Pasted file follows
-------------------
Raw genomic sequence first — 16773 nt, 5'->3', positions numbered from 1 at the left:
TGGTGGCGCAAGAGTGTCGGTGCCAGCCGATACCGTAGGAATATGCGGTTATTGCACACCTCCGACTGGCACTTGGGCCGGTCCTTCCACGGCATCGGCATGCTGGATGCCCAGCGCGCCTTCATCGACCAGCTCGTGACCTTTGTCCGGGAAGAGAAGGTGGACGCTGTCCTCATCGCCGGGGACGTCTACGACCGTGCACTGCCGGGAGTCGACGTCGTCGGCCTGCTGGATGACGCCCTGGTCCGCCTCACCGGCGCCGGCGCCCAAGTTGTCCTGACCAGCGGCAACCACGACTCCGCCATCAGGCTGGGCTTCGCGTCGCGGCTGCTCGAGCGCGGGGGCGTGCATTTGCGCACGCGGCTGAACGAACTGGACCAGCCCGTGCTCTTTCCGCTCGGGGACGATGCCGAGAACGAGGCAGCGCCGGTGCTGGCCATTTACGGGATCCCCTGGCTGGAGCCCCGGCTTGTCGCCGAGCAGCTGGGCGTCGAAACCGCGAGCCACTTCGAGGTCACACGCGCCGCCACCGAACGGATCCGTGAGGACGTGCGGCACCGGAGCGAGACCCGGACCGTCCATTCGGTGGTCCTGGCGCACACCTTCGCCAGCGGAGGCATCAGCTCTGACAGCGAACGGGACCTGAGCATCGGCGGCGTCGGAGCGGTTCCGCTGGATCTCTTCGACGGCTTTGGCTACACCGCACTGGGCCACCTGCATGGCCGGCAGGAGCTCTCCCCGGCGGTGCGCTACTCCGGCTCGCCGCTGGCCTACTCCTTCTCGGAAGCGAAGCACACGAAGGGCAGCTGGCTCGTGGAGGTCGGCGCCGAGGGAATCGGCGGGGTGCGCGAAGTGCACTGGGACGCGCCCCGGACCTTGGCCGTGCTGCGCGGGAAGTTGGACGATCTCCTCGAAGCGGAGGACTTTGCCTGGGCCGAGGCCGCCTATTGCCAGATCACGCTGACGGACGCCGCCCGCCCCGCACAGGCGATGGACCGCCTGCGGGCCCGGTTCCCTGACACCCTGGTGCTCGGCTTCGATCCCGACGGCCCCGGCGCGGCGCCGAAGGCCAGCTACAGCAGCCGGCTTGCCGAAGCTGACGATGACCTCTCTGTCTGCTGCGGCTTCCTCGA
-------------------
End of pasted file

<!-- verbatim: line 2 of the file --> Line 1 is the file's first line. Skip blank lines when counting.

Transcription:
TGGTGGCGCAAGAGTGTCGGTGCCAGCCGATACCGTAGGAATATGCGGTTATTGCACACCTCCGACTGGCACTTGGGCCGGTCCTTCCACGGCATCGGCATGCTGGATGCCCAGCGCGCCTTCATCGACCAGCTCGTGACCTTTGTCCGGGAAGAGAAGGTGGACGCTGTCCTCATCGCCGGGGACGTCTACGACCGTGCACTGCCGGGAGTCGACGTCGTCGGCCTGCTGGATGACGCCCTGGTCCGCCTCACCGGCGCCGGCGCCCAAGTTGTCCTGACCAGCGGCAACCACGACTCCGCCATCAGGCTGGGCTTCGCGTCGCGGCTGCTCGAGCGCGGGGGCGTGCATTTGCGCACGCGGCTGAACGAACTGGACCAGCCCGTGCTCTTTCCGCTCGGGGACGATGCCGAGAACGAGGCAGCGCCGGTGCTGGCCATTTACGGGATCCCCTGGCTGGAGCCCCGGCTTGTCGCCGAGCAGCTGGGCGTCGAAACCGCGAGCCACTTCGAGGTCACACGCGCCGCCACCGAACGGATCCGTGAGGACGTGCGGCACCGGAGCGAGACCCGGACCGTCCATTCGGTGGTCCTGGCGCACACCTTCGCCAGCGGAGGCATCAGCTCTGACAGCGAACGGGACCTGAGCATCGGCGGCGTCGGAGCGGTTCCGCTGGATCTCTTCGACGGCTTTGGCTACACCGCACTGGGCCACCTGCATGGCCGGCAGGAGCTCTCCCCGGCGGTGCGCTACTCCGGCTCGCCGCTGGCCTACTCCTTCTCGGAAGCGAAGCACACGAAGGGCAGCTGGCTCGTGGAGGTCGGCGCCGAGGGAATCGGCGGGGTGCGCGAAGTGCACTGGGACGCGCCCCGGACCTTGGCCGTGCTGCGCGGGAAGTTGGACGATCTCCTCGAAGCGGAGGACTTTGCCTGGGCCGAGGCCGCCTATTGCCAGATCACGCTGACGGACGCCGCCCGCCCCGCACAGGCGATGGACCGCCTGCGGGCCCGGTTCCCTGACACCCTGGTGCTCGGCTTCGATCCCGACGGCCCCGGCGCGGCGCCGAAGGCCAGCTACAGCAGCCGGCTTGCCGAAGCTGACGATGACCTCTCTGTCTGCTGCGGCTTCCTCGA